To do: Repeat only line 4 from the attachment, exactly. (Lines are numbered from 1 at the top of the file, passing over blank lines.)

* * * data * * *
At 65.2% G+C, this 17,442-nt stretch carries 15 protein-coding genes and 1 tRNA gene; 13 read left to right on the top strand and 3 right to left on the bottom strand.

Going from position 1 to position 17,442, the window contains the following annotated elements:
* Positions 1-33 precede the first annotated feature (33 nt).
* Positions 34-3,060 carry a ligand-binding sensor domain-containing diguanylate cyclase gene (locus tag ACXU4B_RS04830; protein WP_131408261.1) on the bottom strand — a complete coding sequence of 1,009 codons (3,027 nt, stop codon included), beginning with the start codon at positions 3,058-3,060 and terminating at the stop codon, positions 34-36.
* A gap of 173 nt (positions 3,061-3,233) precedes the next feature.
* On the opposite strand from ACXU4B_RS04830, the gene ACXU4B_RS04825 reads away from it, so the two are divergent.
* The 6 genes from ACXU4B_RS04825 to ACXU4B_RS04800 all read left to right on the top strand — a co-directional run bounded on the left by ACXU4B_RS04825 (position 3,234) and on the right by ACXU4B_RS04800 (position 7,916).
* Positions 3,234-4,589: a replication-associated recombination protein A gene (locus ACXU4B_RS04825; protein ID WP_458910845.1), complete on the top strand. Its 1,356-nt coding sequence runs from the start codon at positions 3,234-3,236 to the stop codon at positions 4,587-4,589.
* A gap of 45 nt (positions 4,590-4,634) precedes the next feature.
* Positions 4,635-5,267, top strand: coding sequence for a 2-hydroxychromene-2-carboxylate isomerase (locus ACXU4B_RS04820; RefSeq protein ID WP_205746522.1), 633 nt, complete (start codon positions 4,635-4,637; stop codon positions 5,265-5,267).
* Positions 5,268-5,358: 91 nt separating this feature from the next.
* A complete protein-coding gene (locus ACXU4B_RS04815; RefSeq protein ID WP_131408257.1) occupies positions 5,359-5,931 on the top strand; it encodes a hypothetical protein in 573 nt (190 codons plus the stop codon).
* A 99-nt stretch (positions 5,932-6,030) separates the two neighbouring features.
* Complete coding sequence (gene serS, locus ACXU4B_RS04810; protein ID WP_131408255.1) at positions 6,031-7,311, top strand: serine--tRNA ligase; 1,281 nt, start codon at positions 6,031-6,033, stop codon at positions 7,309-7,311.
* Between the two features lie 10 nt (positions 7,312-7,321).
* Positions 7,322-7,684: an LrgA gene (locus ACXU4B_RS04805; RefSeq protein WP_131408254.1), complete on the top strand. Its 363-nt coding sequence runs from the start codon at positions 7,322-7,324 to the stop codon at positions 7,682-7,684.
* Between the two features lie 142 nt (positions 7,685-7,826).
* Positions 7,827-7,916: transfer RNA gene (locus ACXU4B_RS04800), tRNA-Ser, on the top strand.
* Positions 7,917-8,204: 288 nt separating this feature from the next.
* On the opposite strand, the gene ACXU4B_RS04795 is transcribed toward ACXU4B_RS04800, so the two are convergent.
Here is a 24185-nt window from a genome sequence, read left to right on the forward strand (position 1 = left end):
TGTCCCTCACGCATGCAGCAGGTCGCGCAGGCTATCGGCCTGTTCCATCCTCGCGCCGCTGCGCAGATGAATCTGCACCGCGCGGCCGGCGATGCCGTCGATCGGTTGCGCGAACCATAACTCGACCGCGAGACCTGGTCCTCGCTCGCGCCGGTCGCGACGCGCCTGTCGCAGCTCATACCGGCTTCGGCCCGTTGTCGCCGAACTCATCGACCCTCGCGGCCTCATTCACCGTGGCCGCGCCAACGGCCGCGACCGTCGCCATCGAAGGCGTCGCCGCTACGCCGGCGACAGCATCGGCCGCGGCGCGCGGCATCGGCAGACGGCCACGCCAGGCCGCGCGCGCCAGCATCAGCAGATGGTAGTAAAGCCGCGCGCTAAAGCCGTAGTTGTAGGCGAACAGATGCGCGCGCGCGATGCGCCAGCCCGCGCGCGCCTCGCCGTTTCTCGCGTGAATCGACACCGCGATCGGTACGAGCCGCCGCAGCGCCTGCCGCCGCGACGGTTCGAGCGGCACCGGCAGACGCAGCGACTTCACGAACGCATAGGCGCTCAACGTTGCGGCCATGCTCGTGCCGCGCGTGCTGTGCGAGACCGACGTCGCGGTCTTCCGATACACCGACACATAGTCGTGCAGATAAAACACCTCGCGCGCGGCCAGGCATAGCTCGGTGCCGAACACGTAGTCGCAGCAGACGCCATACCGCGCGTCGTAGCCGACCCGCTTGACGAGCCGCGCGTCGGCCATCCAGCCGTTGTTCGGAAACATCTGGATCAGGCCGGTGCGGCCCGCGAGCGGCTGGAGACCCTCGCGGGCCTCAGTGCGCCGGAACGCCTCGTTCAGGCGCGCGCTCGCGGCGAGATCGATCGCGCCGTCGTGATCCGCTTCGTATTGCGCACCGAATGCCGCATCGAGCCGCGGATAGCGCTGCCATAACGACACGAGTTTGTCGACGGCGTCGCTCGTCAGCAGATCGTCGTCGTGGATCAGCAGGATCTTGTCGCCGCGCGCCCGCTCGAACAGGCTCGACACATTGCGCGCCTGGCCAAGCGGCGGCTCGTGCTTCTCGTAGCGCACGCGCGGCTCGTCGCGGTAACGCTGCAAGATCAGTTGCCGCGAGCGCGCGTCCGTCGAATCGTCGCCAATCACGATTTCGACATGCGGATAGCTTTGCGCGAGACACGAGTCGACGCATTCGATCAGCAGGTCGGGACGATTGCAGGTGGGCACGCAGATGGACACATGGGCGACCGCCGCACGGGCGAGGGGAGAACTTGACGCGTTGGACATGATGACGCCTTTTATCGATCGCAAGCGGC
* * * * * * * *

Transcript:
* Positions 34-3,060 carry a ligand-binding sensor domain-containing diguanylate cyclase gene (locus tag ACXU4B_RS04830; protein WP_131408261.1) on the bottom strand — a complete coding sequence of 1,009 codons (3,027 nt, stop codon included), beginning with the start codon at positions 3,058-3,060 and terminating at the stop codon, positions 34-36.